This is why rich nations made a promise at the 2009 UN climate summit, or COP15, in Copenhagen, Denmark.

Together, they agreed to mobilise US$100 billion per year, officially beginning in 2020, to help developing countries reduce their emissions and adapt to the impacts of climate change.

GRANTS AND LOANS

In his prepared statement delivered at COP27 on Tuesday, Geingob told First-World countries to open their pockets by supporting and funding developing countries with climate change-related projects.

“Namibia encourages developed countries to support developing countries by capitalising the Green Climate Fund,” Geingob said.

He said Namibia joins the rest of the Developing World and broader community of nations in appealing for sustained efforts towards meeting the global target of global warming not exceeding 1,5 degrees Celsius.

The Namibian delegation this week received concessionary loans and grants worth N$10,6 billion at COP27 for the development of the country’s green and blue economy.

These include a N$767 million government grant from Invest International, an N$89,7 million government grant from the European Investment Bank, and a N$179 million grant for Hyphen Hydrogen Energy.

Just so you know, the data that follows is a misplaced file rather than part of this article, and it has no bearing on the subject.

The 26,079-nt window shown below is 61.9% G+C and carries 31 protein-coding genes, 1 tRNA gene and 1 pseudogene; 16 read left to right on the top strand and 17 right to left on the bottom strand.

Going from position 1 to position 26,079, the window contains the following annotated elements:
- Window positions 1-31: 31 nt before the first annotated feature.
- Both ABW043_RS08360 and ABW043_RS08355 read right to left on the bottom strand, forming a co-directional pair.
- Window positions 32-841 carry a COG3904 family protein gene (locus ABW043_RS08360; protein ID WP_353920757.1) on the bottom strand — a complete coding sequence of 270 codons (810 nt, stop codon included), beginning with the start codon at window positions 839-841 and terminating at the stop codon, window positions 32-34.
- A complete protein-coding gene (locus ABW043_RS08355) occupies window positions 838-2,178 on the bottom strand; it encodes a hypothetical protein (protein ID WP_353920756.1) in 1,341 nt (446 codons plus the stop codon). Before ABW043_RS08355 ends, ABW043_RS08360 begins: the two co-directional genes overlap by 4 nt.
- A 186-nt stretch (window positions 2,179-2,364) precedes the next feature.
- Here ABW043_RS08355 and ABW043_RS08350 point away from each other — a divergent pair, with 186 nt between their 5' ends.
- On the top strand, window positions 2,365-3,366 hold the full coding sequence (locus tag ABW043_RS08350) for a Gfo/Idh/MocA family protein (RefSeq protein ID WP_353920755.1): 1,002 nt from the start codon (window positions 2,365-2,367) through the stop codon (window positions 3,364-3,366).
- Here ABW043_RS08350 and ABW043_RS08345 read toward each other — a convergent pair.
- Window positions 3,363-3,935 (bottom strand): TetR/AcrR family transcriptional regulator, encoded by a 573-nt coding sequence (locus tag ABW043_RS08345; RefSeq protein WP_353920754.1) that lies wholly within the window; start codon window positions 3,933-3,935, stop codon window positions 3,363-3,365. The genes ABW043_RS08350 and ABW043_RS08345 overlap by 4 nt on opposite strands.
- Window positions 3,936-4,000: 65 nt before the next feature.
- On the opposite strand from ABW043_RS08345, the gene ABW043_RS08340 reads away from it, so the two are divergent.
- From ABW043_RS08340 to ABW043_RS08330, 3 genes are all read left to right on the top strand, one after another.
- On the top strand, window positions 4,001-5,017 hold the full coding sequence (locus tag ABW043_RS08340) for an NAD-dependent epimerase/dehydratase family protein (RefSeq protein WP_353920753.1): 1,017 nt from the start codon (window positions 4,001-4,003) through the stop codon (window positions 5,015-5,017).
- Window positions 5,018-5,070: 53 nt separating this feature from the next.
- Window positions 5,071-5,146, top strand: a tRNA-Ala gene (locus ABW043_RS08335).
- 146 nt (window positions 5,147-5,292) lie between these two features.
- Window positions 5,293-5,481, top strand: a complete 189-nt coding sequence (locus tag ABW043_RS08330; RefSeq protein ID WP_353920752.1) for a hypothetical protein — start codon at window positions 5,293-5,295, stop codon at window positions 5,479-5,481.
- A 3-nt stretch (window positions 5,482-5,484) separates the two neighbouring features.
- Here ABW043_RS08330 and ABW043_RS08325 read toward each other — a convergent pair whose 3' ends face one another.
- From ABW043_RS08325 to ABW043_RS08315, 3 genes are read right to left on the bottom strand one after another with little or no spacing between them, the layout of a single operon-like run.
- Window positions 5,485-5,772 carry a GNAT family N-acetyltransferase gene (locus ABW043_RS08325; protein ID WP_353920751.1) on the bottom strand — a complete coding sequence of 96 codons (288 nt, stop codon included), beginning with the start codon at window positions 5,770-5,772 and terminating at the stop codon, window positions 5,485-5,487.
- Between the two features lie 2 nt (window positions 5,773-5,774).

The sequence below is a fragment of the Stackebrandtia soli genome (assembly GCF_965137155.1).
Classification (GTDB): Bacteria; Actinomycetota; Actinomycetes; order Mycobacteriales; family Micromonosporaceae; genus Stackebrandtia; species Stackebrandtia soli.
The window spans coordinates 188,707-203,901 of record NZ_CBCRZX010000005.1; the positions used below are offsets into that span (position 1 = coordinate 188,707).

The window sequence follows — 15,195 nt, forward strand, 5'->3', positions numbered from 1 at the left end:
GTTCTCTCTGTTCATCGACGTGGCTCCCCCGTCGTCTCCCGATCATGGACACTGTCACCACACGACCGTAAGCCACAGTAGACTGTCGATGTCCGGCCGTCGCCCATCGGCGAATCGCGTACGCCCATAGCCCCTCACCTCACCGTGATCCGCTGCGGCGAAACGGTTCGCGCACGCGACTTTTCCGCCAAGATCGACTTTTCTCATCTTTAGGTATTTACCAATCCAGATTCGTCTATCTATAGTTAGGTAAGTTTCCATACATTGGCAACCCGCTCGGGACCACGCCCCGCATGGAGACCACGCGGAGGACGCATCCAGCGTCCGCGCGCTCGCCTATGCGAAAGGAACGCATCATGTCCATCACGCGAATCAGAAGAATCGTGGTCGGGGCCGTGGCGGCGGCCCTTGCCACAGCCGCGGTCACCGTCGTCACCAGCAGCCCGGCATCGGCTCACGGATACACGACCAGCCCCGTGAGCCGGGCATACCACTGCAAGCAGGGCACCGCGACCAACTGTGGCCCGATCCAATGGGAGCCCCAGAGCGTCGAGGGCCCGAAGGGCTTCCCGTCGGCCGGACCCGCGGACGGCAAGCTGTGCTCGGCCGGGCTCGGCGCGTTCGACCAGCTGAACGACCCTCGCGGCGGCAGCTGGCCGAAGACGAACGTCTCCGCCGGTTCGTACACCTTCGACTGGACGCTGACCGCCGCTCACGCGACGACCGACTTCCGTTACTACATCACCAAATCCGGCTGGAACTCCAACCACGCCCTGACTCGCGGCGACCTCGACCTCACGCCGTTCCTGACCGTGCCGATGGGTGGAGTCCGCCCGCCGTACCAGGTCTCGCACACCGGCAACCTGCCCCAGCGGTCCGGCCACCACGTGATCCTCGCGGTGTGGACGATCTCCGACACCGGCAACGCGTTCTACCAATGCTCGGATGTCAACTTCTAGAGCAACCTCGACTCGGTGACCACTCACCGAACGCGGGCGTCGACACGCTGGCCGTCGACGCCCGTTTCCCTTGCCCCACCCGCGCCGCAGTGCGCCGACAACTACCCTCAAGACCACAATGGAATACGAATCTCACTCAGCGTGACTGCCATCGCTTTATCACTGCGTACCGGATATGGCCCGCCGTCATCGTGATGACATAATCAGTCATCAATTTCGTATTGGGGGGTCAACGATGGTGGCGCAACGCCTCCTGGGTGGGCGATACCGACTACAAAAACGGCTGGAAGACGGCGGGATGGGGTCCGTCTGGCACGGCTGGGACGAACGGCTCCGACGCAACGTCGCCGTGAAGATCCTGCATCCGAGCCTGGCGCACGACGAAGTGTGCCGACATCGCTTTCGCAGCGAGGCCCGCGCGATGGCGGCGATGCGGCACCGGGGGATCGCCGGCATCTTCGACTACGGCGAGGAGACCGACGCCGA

Hyphen also received a concessionary loan worth N$448 million during its feasibility study, while French major independent power producer Hydrogene de France (HDF) received a loan worth N$179 million for its utility scale solar hydrogen project.

The government also received a concessional loan worth N$8,9 billion from the European Investment Bank.

According to presidential financial adviser and hydrogen commissioner James Mnyupe, the terms of this agreement are still being negotiated.

SCEPTICISM

Meanwhile, the N$10,6 billion in concessional loans and grants Namibia received were met with scepticism by experts.

“It is mind-boggling that you borrow from the Europeans to supply them with gas and pay them to get energy sources from you. This reminds me of Trump’s wall: ‘I will build the wall, and Mexico will pay for it’,” local economist Omu Kakujaha-Matundu said this week.